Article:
Chicago Board of Trade
Chicago Board of Trade
Operating Revenues: $184.7 million (1999)
NAIC: 52321 Securities and Commodity Exchanges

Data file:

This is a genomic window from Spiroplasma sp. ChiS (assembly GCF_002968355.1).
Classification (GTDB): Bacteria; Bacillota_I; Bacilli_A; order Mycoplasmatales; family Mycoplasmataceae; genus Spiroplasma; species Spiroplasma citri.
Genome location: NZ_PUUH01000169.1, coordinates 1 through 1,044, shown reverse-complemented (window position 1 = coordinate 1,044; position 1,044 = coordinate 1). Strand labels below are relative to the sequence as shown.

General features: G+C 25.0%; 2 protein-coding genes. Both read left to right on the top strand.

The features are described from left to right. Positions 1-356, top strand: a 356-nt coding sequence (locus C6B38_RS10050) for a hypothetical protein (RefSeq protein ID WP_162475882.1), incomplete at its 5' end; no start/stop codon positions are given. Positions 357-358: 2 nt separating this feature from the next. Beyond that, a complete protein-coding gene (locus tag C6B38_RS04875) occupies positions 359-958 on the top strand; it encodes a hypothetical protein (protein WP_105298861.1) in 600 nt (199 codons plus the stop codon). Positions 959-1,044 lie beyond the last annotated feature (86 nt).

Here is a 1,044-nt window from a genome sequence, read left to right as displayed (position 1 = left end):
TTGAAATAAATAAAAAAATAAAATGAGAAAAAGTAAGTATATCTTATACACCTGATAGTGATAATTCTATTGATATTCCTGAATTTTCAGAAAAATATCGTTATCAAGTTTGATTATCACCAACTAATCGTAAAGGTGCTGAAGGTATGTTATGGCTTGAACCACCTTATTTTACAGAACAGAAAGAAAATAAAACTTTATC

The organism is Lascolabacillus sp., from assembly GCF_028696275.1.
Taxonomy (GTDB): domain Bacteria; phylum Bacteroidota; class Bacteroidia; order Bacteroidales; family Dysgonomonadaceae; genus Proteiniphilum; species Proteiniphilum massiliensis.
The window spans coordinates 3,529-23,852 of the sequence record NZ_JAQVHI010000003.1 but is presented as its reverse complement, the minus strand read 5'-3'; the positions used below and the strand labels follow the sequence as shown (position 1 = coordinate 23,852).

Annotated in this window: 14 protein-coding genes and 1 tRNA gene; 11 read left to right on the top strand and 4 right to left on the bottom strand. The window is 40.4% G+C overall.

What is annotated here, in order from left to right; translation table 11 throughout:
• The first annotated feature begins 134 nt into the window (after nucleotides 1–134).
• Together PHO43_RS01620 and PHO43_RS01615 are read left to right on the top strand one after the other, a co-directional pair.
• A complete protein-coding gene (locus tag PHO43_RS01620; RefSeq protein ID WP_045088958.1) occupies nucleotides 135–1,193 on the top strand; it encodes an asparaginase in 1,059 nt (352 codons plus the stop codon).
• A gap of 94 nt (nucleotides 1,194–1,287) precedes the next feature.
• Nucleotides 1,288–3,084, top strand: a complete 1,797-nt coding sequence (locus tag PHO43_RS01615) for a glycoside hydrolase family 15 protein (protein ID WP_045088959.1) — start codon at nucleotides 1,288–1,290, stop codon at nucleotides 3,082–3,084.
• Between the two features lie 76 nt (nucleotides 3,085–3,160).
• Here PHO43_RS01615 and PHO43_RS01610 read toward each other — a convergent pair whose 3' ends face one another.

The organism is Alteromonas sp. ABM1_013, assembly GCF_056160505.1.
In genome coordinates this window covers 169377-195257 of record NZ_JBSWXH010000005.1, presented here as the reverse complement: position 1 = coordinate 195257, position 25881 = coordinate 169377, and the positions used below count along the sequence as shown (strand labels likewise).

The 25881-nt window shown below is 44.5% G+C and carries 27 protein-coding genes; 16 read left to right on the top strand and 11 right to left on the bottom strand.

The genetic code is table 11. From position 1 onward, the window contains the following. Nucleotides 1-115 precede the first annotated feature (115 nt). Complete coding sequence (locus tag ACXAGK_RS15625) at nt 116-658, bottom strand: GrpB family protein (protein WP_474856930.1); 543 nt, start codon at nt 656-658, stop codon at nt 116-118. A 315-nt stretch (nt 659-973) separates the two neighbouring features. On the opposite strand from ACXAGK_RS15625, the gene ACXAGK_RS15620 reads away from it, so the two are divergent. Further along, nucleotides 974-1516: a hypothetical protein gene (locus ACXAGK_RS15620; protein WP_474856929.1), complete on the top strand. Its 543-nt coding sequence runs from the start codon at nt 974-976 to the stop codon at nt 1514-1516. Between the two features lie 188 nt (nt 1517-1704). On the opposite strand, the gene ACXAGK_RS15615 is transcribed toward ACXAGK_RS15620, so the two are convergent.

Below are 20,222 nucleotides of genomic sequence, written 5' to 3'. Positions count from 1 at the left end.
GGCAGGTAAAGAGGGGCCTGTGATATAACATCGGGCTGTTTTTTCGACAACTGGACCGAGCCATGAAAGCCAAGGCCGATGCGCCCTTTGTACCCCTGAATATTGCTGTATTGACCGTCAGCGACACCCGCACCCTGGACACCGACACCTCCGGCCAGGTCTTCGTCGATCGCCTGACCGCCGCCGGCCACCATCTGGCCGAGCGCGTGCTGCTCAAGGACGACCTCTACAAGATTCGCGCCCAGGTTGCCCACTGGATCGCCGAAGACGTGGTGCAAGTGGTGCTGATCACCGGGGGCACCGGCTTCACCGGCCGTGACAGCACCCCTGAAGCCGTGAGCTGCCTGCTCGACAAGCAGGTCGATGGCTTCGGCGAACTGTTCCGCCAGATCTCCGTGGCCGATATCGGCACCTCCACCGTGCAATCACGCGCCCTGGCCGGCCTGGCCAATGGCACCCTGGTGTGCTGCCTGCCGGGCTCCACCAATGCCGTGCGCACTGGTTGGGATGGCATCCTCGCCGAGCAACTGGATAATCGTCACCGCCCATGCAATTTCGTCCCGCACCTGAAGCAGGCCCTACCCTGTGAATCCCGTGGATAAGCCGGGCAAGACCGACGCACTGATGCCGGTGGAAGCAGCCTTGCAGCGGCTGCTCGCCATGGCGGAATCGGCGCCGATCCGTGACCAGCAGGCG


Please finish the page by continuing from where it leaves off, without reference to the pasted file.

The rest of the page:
Chicago Board of Trade (CBOT) is one of the busiest commodities exchanges in the world. The Board of Trade has more than 3,600 members, who trade almost 50 different futures and options products, including U.S. Treasury bonds, silver, soy beans, wheat, and Dow Jones Industrial Average futures. Annual trading volume is more than 200 million contracts. The CBOT operates as a not-for-profit corporation run by its members and a Board of Directors. Trades are accomplished through a so-called open outcry system, where traders meet face-to-face to make transactions in trading rooms known as pits. The CBOT adopted a computerized trading system for some trades in the late 1990s. Open outcry trading fell out of use at other leading exchanges in the 1990s, and the future of CBOT’s trading pits was increasingly called into question. By the early 2000s, the future direction of the CBOT was still under consideration. The CBOT announced a decision to transform itself into a for-profit corporation with two separate trading areas, one electronic and one open outcry. This restructuring was bogged down by negotiation and litigation between the CBOT and the other Chicago exchanges, the Chicago Board Option Exchange and the Chicago Mercantile Exchange, and by indecision on the part of CBOT members and executives. As of March 2001, the CBOT planned to move ahead with restructuring and to form an alliance with the electronic German/Swiss exchange Eurex.